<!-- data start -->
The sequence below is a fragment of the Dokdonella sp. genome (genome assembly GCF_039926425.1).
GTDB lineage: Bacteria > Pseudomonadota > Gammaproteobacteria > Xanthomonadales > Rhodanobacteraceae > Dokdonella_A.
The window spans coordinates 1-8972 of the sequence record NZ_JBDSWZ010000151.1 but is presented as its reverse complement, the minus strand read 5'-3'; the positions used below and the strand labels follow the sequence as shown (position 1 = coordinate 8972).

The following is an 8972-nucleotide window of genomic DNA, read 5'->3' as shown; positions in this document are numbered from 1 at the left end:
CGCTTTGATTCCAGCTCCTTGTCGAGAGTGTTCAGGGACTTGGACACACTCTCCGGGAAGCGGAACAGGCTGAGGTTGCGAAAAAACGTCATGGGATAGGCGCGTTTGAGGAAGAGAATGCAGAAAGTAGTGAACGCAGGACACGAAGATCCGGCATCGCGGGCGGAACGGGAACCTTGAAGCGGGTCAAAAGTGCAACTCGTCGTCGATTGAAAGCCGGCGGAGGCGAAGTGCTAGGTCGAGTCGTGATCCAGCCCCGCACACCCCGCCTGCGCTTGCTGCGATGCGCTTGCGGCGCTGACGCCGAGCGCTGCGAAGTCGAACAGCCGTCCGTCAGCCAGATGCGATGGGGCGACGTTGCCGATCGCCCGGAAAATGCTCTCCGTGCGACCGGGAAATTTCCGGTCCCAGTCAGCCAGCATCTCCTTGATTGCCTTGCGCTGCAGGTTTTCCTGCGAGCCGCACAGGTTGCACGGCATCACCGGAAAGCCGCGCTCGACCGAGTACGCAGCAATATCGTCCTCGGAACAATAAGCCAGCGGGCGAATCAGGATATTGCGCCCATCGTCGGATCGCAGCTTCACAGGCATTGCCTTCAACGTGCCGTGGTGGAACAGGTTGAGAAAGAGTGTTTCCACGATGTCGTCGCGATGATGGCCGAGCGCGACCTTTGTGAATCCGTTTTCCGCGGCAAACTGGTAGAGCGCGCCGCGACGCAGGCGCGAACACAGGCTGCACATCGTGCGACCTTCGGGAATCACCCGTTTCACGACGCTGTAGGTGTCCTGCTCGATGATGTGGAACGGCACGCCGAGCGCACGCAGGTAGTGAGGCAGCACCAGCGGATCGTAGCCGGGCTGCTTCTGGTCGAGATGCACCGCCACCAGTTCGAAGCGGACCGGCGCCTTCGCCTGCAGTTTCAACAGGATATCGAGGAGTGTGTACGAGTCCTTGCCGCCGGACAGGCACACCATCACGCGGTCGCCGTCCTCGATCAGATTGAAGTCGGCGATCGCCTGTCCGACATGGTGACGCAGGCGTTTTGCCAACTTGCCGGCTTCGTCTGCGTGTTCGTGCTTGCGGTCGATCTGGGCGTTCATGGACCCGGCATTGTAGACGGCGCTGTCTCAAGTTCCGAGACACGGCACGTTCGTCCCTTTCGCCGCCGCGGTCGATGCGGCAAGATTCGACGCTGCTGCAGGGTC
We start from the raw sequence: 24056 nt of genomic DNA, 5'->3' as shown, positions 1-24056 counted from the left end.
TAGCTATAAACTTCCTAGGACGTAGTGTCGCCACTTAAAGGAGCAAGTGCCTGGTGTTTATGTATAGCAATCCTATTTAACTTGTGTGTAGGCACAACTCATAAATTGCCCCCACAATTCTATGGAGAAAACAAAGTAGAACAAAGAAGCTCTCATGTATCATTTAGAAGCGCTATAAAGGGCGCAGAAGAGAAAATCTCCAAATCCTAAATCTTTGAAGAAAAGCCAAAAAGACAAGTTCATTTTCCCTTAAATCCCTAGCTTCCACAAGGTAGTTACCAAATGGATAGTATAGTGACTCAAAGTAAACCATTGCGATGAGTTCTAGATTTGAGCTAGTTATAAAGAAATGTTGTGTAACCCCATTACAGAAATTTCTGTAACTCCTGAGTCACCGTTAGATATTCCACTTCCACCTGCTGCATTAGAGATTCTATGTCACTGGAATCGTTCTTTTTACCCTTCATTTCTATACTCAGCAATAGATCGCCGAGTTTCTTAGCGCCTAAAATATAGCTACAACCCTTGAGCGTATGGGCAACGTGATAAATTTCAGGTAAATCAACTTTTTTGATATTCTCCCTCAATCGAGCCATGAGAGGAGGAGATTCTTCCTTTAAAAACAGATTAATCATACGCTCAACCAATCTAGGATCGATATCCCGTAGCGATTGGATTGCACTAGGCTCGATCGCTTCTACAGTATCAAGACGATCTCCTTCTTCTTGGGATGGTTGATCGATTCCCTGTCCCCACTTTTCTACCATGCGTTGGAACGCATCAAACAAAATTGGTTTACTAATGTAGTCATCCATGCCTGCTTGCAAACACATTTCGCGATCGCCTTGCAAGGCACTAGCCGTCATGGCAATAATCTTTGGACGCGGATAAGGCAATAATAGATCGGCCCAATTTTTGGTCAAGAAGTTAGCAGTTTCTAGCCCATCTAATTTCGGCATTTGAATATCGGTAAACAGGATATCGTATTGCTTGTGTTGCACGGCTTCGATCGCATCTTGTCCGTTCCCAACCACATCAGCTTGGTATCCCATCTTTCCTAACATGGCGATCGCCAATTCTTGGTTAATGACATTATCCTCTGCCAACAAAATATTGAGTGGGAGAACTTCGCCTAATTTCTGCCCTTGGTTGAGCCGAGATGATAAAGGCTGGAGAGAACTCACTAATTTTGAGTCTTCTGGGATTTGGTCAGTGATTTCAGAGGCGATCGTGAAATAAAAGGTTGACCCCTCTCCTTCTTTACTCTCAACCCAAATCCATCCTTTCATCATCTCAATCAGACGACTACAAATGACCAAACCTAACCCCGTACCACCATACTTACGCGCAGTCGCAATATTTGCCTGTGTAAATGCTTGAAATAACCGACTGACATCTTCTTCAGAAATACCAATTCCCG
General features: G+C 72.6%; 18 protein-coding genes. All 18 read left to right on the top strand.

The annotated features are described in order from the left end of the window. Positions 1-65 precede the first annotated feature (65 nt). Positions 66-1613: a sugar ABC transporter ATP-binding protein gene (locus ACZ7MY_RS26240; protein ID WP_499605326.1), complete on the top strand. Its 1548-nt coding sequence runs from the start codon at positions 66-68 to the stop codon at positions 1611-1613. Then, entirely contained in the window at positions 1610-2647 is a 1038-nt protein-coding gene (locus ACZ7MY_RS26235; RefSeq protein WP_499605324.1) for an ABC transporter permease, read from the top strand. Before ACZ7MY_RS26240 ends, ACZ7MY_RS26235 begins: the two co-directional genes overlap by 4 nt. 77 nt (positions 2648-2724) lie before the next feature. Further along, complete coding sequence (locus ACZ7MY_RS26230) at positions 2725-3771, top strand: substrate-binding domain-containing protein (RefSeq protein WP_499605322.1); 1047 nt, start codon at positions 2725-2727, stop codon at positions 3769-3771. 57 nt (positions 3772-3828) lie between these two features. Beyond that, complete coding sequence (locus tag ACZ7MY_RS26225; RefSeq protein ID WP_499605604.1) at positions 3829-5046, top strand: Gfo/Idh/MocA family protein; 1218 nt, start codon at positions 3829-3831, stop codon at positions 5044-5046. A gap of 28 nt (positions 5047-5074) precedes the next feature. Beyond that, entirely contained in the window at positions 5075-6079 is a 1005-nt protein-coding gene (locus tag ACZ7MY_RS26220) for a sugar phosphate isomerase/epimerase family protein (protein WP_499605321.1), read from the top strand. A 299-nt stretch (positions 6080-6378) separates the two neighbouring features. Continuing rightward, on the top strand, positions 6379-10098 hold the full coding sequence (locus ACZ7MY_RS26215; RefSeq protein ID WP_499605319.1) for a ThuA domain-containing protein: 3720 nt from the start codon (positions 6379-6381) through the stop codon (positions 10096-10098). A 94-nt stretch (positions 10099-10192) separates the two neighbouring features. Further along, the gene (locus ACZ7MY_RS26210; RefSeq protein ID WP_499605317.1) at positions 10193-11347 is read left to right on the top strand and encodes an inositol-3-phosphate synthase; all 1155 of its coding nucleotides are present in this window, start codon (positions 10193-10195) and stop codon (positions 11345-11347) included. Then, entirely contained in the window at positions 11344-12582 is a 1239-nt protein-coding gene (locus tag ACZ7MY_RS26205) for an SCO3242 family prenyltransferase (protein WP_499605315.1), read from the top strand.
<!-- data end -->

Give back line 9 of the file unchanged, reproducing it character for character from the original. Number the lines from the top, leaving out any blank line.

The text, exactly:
The annotated features are described in order from the left end of the window. Positions 1-65 precede the first annotated feature (65 nt). Positions 66-1613: a sugar ABC transporter ATP-binding protein gene (locus ACZ7MY_RS26240; protein ID WP_499605326.1), complete on the top strand. Its 1548-nt coding sequence runs from the start codon at positions 66-68 to the stop codon at positions 1611-1613. Then, entirely contained in the window at positions 1610-2647 is a 1038-nt protein-coding gene (locus ACZ7MY_RS26235; RefSeq protein WP_499605324.1) for an ABC transporter permease, read from the top strand. Before ACZ7MY_RS26240 ends, ACZ7MY_RS26235 begins: the two co-directional genes overlap by 4 nt. 77 nt (positions 2648-2724) lie before the next feature. Further along, complete coding sequence (locus ACZ7MY_RS26230) at positions 2725-3771, top strand: substrate-binding domain-containing protein (RefSeq protein WP_499605322.1); 1047 nt, start codon at positions 2725-2727, stop codon at positions 3769-3771. 57 nt (positions 3772-3828) lie between these two features. Beyond that, complete coding sequence (locus tag ACZ7MY_RS26225; RefSeq protein ID WP_499605604.1) at positions 3829-5046, top strand: Gfo/Idh/MocA family protein; 1218 nt, start codon at positions 3829-3831, stop codon at positions 5044-5046. A gap of 28 nt (positions 5047-5074) precedes the next feature. Beyond that, entirely contained in the window at positions 5075-6079 is a 1005-nt protein-coding gene (locus tag ACZ7MY_RS26220) for a sugar phosphate isomerase/epimerase family protein (protein WP_499605321.1), read from the top strand. A 299-nt stretch (positions 6080-6378) separates the two neighbouring features. Continuing rightward, on the top strand, positions 6379-10098 hold the full coding sequence (locus ACZ7MY_RS26215; RefSeq protein ID WP_499605319.1) for a ThuA domain-containing protein: 3720 nt from the start codon (positions 6379-6381) through the stop codon (positions 10096-10098). A 94-nt stretch (positions 10099-10192) separates the two neighbouring features. Further along, the gene (locus ACZ7MY_RS26210; RefSeq protein ID WP_499605317.1) at positions 10193-11347 is read left to right on the top strand and encodes an inositol-3-phosphate synthase; all 1155 of its coding nucleotides are present in this window, start codon (positions 10193-10195) and stop codon (positions 11345-11347) included. Then, entirely contained in the window at positions 11344-12582 is a 1239-nt protein-coding gene (locus tag ACZ7MY_RS26205) for an SCO3242 family prenyltransferase (protein WP_499605315.1), read from the top strand.